The RAV4's 547-litre boot offers 62 litres more storage space than its Spanish rival's

Quality over quantity

But where the Ateca loses points for size, it makes up for with an interior that's better appointed and better represented. This, however, comes as no surprise here as cars from this end of the Volkswagen group have a reputation for combining cabin form and function in way that many manufacturers fail to, without the premium price tag.

The materials used inside the Ateca feel slightly richer and sturdier, and offer an experience that feels a bit more expensive. In FR trim, the red-on-black stitching, too, offers a more youthful, sportier ambiance.

On top of that, while credit has to be given to Toyota for the modernness of the RAV4's cabin, there is one glaring omission - a modern infotainment system.

The Ateca's crisp infotainment display is much more modern and way more intuitive to use

Similar to the base-spec Mazda3 used for private-hire purposes, the RAV4 we tested was fitted with a single-din display, which is sad for a car that's made for 2019. Borneo Motors has confirmed that the proper 9.0-inch version seen at launch is on its way in, but will cost buyers an additional $3,000.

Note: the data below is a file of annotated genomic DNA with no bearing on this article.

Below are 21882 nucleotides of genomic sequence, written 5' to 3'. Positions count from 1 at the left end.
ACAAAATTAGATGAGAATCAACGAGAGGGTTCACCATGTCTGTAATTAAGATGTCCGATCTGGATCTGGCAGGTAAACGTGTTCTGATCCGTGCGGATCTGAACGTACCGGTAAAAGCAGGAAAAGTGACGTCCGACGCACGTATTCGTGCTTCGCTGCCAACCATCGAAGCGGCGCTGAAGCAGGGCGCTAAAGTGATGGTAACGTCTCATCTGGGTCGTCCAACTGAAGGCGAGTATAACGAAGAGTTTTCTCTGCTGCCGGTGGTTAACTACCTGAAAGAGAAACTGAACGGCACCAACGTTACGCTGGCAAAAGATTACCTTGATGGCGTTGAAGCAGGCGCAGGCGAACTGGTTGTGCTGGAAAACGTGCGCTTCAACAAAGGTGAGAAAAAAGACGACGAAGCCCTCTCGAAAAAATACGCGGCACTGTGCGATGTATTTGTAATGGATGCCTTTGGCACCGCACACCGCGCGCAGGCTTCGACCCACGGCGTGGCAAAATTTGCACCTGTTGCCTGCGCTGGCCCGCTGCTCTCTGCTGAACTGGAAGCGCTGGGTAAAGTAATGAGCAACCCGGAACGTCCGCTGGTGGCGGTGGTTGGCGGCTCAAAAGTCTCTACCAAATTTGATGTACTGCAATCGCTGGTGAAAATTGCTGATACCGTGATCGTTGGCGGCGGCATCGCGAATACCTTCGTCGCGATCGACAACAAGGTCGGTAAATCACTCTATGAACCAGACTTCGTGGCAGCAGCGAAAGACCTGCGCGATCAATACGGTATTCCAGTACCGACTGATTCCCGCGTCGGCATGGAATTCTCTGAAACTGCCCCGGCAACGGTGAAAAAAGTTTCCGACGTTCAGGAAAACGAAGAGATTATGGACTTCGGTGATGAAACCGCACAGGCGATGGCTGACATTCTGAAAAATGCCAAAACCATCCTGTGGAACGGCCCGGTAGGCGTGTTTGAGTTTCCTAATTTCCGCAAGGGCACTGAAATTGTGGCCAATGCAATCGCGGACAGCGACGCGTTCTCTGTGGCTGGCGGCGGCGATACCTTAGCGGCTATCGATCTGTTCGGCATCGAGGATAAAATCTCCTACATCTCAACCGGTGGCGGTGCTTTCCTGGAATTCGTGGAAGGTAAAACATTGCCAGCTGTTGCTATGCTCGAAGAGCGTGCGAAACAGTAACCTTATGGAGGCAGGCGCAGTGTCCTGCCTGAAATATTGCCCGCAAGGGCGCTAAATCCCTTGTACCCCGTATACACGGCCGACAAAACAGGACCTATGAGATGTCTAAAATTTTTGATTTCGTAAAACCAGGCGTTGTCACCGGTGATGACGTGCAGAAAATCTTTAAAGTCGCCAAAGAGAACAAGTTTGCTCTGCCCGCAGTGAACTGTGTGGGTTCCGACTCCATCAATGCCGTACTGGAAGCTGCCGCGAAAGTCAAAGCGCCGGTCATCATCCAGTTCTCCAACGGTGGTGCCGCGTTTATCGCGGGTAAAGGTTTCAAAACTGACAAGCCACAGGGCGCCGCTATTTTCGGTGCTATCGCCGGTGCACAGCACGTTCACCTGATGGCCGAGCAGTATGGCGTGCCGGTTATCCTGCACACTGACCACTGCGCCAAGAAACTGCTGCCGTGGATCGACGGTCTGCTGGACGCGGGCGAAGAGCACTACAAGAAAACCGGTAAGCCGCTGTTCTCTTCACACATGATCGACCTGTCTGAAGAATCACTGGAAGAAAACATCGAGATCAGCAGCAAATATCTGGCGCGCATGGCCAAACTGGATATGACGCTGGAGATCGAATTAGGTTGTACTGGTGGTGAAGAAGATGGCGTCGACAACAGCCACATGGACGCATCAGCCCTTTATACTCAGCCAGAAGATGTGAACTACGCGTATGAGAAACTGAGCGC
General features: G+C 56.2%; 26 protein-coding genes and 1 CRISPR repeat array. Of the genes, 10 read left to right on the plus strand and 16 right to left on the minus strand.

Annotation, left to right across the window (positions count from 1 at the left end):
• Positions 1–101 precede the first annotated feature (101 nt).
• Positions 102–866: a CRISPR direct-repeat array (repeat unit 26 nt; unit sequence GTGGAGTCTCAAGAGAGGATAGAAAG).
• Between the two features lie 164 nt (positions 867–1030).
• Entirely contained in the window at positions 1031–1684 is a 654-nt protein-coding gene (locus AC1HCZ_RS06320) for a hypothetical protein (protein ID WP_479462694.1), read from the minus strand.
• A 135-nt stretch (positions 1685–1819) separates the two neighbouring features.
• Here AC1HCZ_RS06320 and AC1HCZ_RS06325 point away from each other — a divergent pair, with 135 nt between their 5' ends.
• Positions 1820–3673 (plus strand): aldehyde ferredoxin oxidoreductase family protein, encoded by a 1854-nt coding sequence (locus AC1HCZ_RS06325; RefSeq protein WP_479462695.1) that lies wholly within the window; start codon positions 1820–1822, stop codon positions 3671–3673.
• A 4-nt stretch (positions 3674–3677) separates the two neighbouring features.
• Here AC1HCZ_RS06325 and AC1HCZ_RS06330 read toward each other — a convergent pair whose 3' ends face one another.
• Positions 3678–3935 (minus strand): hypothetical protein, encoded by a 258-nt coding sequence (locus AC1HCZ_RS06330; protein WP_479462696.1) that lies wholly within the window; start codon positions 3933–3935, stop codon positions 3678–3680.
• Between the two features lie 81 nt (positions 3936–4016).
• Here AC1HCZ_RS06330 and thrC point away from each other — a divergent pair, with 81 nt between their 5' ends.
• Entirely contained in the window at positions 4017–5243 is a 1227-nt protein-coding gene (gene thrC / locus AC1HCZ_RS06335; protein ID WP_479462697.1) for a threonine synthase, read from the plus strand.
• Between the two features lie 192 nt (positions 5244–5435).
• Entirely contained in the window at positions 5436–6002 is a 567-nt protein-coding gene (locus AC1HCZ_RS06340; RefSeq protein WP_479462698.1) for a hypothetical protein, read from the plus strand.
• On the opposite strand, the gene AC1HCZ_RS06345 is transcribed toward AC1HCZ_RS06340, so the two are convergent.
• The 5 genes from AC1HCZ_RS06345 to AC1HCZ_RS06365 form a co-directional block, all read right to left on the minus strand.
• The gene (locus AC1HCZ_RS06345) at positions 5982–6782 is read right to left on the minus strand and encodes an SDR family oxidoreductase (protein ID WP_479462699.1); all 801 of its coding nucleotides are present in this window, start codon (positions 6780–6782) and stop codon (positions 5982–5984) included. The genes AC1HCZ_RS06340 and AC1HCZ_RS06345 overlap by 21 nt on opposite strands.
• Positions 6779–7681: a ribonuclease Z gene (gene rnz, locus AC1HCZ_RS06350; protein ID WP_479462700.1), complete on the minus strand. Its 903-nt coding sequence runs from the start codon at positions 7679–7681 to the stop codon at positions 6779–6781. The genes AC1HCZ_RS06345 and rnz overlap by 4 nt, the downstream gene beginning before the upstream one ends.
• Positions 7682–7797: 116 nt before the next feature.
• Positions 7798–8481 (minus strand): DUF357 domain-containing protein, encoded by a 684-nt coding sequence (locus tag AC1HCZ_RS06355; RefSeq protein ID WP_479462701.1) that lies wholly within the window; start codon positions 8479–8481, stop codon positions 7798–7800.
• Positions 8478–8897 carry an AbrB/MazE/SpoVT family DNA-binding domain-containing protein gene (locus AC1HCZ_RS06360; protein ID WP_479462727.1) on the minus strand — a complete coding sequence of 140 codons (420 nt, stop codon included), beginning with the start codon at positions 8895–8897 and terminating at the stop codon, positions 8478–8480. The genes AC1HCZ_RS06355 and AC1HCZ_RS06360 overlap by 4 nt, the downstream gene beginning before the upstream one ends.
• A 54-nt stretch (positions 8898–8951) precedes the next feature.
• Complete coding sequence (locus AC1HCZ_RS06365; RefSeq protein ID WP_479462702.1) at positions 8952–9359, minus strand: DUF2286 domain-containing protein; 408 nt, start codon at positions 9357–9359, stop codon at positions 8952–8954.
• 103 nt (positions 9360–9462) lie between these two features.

The Ateca's 8.0-inch Full Link infotainment display, equipped with Apple CarPlay and Android Auto connectivity, beats the RAV4 hands down in this aspect. Seat's wireless changing pad, too, offers a more consistent, more stable charge when tested with my iPhone XR.

Ride delight

Thankfully, the RAV4 manages to recoup lost points where ride quality is concerned, with a suppleness and refinement that few would associate with the Toyota badge thanks to the new TNGA architecture it sits on.

Under light throttle applications, it also offers a highly muted experience, with only a wee bit of wind noise from the biggish wing mirrors, which is what you'd expect from more expensive European models.

Where ride and refinement is concerned, the win goes to the RAV4, especially if you're someone with slightly older tastes.

The RAV4's naturally aspirated 2.0-litre makes more power at 170bhp but less torque compared to the Ateca's 250Nm